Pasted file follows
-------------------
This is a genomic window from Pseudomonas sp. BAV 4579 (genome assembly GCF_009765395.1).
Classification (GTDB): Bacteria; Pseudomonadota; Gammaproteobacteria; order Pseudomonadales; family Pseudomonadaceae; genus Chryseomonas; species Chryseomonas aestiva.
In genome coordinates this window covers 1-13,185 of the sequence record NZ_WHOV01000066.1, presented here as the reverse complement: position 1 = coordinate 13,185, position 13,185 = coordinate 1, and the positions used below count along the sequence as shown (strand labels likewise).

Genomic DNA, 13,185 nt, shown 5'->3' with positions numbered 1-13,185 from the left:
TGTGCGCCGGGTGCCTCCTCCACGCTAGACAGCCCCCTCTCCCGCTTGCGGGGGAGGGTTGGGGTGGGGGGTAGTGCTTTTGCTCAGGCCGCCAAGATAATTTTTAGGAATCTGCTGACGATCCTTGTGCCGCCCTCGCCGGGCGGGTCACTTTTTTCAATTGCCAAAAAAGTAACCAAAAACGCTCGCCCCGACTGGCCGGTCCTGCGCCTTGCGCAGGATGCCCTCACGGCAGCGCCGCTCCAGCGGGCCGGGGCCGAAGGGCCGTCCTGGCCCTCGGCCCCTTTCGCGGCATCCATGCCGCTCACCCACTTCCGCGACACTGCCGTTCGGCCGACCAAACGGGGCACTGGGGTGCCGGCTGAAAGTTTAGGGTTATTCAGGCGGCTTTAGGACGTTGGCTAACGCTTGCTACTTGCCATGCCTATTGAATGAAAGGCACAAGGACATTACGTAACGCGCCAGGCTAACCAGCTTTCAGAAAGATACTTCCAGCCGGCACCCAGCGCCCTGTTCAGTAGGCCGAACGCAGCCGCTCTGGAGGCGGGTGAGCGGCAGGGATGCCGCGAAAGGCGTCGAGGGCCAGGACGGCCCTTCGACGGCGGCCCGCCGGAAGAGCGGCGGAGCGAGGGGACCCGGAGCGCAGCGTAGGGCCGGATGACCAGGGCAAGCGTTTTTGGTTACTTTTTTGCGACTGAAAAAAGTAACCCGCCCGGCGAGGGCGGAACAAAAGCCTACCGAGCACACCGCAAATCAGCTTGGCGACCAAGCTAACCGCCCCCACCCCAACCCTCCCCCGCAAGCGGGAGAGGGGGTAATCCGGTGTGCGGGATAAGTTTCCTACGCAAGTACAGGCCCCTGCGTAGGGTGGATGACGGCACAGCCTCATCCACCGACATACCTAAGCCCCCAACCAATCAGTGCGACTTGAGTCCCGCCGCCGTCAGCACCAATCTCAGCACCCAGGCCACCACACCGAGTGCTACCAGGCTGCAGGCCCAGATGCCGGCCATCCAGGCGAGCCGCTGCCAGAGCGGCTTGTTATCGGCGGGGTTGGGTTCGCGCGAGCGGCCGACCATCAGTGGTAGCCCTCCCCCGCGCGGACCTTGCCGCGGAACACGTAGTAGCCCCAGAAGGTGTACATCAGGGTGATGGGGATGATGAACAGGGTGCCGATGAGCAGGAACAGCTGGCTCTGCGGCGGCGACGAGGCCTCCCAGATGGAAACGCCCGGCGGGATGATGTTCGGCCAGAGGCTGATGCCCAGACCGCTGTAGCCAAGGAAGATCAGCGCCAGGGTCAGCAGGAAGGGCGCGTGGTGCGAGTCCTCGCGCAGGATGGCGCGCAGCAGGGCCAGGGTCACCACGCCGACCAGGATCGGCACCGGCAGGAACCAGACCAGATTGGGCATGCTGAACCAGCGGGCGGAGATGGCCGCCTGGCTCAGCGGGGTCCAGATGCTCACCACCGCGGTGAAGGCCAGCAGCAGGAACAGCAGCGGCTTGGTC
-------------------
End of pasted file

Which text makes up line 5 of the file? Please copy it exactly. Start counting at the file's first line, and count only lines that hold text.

TGTGCGCCGGGTGCCTCCTCCACGCTAGACAGCCCCCTCTCCCGCTTGCGGGGGAGGGTTGGGGTGGGGGGTAGTGCTTTTGCTCAGGCCGCCAAGATAATTTTTAGGAATCTGCTGACGATCCTTGTGCCGCCCTCGCCGGGCGGGTCACTTTTTTCAATTGCCAAAAAAGTAACCAAAAACGCTCGCCCCGACTGGCCGGTCCTGCGCCTTGCGCAGGATGCCCTCACGGCAGCGCCGCTCCAGCGGGCCGGGGCCGAAGGGCCGTCCTGGCCCTCGGCCCCTTTCGCGGCATCCATGCCGCTCACCCACTTCCGCGACACTGCCGTTCGGCCGACCAAACGGGGCACTGGGGTGCCGGCTGAAAGTTTAGGGTTATTCAGGCGGCTTTAGGACGTTGGCTAACGCTTGCTACTTGCCATGCCTATTGAATGAAAGGCACAAGGACATTACGTAACGCGCCAGGCTAACCAGCTTTCAGAAAGATACTTCCAGCCGGCACCCAGCGCCCTGTTCAGTAGGCCGAACGCAGCCGCTCTGGAGGCGGGTGAGCGGCAGGGATGCCGCGAAAGGCGTCGAGGGCCAGGACGGCCCTTCGACGGCGGCCCGCCGGAAGAGCGGCGGAGCGAGGGGACCCGGAGCGCAGCGTAGGGCCGGATGACCAGGGCAAGCGTTTTTGGTTACTTTTTTGCGACTGAAAAAAGTAACCCGCCCGGCGAGGGCGGAACAAAAGCCTACCGAGCACACCGCAAATCAGCTTGGCGACCAAGCTAACCGCCCCCACCCCAACCCTCCCCCGCAAGCGGGAGAGGGGGTAATCCGGTGTGCGGGATAAGTTTCCTACGCAAGTACAGGCCCCTGCGTAGGGTGGATGACGGCACAGCCTCATCCACCGACATACCTAAGCCCCCAACCAATCAGTGCGACTTGAGTCCCGCCGCCGTCAGCACCAATCTCAGCACCCAGGCCACCACACCGAGTGCTACCAGGCTGCAGGCCCAGATGCCGGCCATCCAGGCGAGCCGCTGCCAGAGCGGCTTGTTATCGGCGGGGTTGGGTTCGCGCGAGCGGCCGACCATCAGTGGTAGCCCTCCCCCGCGCGGACCTTGCCGCGGAACACGTAGTAGCCCCAGAAGGTGTACATCAGGGTGATGGGGATGATGAACAGGGTGCCGATGAGCAGGAACAGCTGGCTCTGCGGCGGCGACGAGGCCTCCCAGATGGAAACGCCCGGCGGGATGATGTTCGGCCAGAGGCTGATGCCCAGACCGCTGTAGCCAAGGAAGATCAGCGCCAGGGTCAGCAGGAAGGGCGCGTGGTGCGAGTCCTCGCGCAGGATGGCGCGCAGCAGGGCCAGGGTCACCACGCCGACCAGGATCGGCACCGGCAGGAACCAGACCAGATTGGGCATGCTGAACCAGCGGGCGGAGATGGCCGCCTGGCTCAGCGGGGTCCAGATGCTCACCACCGCGGTGAAGGCCAGCAGCAGGAACAGCAGCGGCTTGGTC